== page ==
Blogs > Cliopatria > The Solution to Grade Inflation?

May 2, 2004 7:10 pm


The Solution to Grade Inflation?



Prof. Michael Berube of Penn State University proposes the best solution I've read for grade inflation -- degree of difficulty adjustments.

Incorporating ''degree of difficulty'' into students' G.P.A.'s would turn campuses upside down; it would eliminate faculty capriciousness precisely by factoring it in; and it would involve nothing more than using the numbers we already have at our disposal. It would be confusing as hell. But it would yield a world in which the average grade was never anything more or less than the middle of the scale.

The whole essay is well worth reading.


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Derek Charles Catsam - 5/5/2004

I'm going to say something that is going to be branded as retrograde and elitist and awful. But that has never stopped me before:
We need to ask ourselves what grades are. Are they (A) a reflection of empirical measurement of work? Are they (B)a reflection of work vis a vis the particular student body of which students are a part? Or are they (C) part of a larger world of student performance? Because if your answer is A or C, I say that the fact that students get A's at Harvard or Princeton (Or Williams -- Go Ephs!) should not bother us one whit. One thing I've discovered teaching at state institutions -- my students want it both ways. From when I was a freshman in college, my history classes had 7-8-9-10 books a semester. If I assigned ten books in even an upper level history class at the last place I taught, I'd have a fast appointment with my department chair and dean. And let's not even get into the miasma of my student evaluations. And never mind the quality of my students' writing, analytical skills, etc. The fact is, at the same time, most of my students would find it (do find it) incredibly unfair that the fact that a kid goes to, say, Carleton, or even the U, gives those students advantages. I'm sorry -- it may not be the case across the board, and I know the best students that I have had could have gone on and competed anywhere, but the kids at Harvard and Stanford and, hell, even Amherst, (sort of), probably deserve those A's given their caliber of writing, quantity of reading, ability to and willingness to engage and absorb. (And if your answer to my question is B, and you do not teach at one of the schools in question, why do you care?) in other words, while I support rigorous grading in principal, why do people care about grade inflation in practice?
dc


Jonathan Dresner - 5/3/2004

Why bother with long-term patterns? That penalizes teachers who wish to change. Do the norms class by class, and don't call it "degree of difficulty" (because there's the actual level of the class to consider as well) but simply relative position.


Michael C Tinkler - 5/3/2004

Interesting comment with these questions on more-or-less the same post on my blog -

1. how long does it take to establish a pattern?
2. does a professor's personal life affect the grades semester-by-semester?


Adam Kotsko - 5/3/2004

http://www.michaelberube.com/index.php?id=P138">This was the post I was thinking of, not the one this morning where he gave the link.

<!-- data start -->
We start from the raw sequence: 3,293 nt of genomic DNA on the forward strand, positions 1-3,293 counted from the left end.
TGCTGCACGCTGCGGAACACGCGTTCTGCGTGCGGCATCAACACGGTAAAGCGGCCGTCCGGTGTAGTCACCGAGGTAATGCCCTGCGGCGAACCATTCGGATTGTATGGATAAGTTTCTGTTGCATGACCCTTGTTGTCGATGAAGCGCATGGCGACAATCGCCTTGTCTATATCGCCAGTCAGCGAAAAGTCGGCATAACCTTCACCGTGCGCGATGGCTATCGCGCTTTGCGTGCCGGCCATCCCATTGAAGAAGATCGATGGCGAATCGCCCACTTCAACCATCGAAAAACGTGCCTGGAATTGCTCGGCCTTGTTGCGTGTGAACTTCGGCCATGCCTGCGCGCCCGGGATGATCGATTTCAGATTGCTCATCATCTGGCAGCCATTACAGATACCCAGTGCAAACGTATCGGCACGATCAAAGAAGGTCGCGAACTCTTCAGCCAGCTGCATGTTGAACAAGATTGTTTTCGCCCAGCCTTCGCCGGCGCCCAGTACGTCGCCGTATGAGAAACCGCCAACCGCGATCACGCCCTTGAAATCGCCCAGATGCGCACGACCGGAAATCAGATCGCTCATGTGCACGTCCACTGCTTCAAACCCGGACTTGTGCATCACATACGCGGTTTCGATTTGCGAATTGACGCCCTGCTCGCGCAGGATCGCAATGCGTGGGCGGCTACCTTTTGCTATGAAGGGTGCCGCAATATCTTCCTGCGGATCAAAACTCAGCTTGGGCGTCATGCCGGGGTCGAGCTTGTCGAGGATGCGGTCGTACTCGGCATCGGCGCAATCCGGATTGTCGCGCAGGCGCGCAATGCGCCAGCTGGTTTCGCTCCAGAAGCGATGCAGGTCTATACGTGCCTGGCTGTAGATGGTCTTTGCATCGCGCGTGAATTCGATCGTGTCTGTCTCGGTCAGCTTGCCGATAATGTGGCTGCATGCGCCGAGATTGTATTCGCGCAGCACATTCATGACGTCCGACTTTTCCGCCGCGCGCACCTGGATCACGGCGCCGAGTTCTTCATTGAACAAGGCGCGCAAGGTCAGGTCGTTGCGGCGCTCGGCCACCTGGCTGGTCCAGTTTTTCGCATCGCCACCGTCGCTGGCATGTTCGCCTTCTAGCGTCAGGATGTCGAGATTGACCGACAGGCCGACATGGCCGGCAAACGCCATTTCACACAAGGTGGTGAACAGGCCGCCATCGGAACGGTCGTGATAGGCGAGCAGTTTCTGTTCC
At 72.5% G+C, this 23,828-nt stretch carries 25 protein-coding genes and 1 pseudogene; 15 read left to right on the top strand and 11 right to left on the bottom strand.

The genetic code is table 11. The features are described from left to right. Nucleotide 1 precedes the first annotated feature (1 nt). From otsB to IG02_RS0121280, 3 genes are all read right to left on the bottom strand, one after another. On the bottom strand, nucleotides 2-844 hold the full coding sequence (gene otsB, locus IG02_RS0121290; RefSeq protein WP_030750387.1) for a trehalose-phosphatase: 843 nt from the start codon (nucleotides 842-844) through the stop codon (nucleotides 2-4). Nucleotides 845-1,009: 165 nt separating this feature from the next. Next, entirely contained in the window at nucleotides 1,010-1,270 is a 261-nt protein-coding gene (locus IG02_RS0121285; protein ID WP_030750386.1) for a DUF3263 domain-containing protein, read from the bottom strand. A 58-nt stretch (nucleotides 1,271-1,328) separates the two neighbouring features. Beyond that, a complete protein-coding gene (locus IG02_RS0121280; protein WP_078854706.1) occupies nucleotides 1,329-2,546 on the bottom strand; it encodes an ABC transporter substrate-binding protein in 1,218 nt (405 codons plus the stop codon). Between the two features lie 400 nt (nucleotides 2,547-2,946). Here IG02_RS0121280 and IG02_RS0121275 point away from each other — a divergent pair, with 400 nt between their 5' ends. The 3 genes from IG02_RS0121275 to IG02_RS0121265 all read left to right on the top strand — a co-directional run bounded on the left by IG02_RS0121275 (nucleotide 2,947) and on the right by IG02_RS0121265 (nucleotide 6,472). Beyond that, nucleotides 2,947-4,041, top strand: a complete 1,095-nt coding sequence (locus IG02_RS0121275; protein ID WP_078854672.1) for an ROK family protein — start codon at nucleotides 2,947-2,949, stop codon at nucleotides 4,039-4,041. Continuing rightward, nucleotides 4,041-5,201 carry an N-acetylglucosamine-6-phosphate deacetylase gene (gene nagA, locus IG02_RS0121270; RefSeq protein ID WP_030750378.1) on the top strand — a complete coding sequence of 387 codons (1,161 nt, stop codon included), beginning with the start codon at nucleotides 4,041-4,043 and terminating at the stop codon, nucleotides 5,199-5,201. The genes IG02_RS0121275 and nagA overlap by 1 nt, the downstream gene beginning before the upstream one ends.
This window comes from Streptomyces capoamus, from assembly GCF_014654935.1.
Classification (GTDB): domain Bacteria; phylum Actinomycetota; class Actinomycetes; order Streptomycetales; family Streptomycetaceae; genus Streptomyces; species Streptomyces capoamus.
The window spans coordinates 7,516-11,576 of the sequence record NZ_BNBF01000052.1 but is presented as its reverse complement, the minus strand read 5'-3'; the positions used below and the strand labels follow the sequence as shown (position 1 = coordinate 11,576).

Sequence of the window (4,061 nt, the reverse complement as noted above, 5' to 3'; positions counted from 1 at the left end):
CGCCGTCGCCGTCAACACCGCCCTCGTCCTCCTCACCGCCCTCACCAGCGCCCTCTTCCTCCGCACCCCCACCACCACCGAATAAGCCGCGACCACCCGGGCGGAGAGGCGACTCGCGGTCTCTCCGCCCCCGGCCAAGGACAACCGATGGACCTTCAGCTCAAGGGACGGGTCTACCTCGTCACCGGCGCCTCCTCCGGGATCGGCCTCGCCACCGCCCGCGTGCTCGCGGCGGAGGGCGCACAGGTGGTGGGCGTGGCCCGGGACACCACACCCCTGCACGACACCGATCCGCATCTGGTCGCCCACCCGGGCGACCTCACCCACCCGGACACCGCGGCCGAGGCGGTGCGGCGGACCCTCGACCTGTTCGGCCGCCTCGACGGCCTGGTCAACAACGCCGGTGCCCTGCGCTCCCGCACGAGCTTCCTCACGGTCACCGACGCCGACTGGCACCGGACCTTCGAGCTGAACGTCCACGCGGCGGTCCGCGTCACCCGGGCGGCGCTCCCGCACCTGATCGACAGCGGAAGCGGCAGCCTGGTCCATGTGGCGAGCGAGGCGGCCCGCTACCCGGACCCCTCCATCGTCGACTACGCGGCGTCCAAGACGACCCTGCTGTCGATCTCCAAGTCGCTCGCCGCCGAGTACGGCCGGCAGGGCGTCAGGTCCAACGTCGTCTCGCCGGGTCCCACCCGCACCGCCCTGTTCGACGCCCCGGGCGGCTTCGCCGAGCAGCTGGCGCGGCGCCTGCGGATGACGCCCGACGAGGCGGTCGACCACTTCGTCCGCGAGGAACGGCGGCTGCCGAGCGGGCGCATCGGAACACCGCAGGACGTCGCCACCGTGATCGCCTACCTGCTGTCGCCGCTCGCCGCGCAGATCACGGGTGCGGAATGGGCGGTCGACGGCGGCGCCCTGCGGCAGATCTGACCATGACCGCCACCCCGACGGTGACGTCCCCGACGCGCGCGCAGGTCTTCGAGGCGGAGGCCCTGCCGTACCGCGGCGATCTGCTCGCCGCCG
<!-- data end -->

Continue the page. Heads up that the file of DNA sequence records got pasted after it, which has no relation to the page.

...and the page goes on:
The academy is just dying a thousand deaths lately. I'll look forward to your explanation.


Michael C Tinkler - 5/2/2004

Grade inflation may not seem like a real problem, but I hear about faculty capriciousness constantly from my advisees. I would be delighted if someone would implement a system that could straighten out the inequity between the students in classes in which people who walk into class day one and announce that everyone will get an A of some flavor if all work is submitted and those whose professors actually grade.

Please don't think the above is fictional or hypothetical - it's an anecdote that I didn't get from advisee hearsay. A tenured professor announced it at an open meeting of the faculty and held his practice up as a pedagogical example for the rest of us.


Jonathan Dresner - 5/2/2004

No, what Berube said (http://www.michaelberube.com/) is that it is intended to be amusing and inspire action. His comments today certainly seem to indicate his essential seriousness.

The great thing about good satire is that it speaks truth. The problem with satire is that people think you're kidding just because you're funny, and that's wrong.

Grade inflation is not a non-issue at all. It's nothing less than the death of the academy as we know it. I'll explain later.


Adam Kotsko - 5/2/2004

Prof. Berube revealed on his website before the article came out that it was satirical. Even with my foreknowledge, I think the line "it would eliminate faculty capriciousness precisely by factoring it in" is a kind of give-away.

This grade inflation thing has always seemed like a non-problem to me.


Jonathan Dresner - 5/2/2004

I think there are schools where the class average appears on the transcript along with the individual grade.

I think this would be a fantastic corrective: perhaps it could be simplified into a percentile score, a relatively familiar statistical tool, rather than Berube's "degree of difficulty" invention. It would also help students understand better how they are doing: those students who chafe at the C+ which is the median in so many of my classes, might take it better if they realized that the B+ they were getting in so many less demanding classes was really no better of a grade.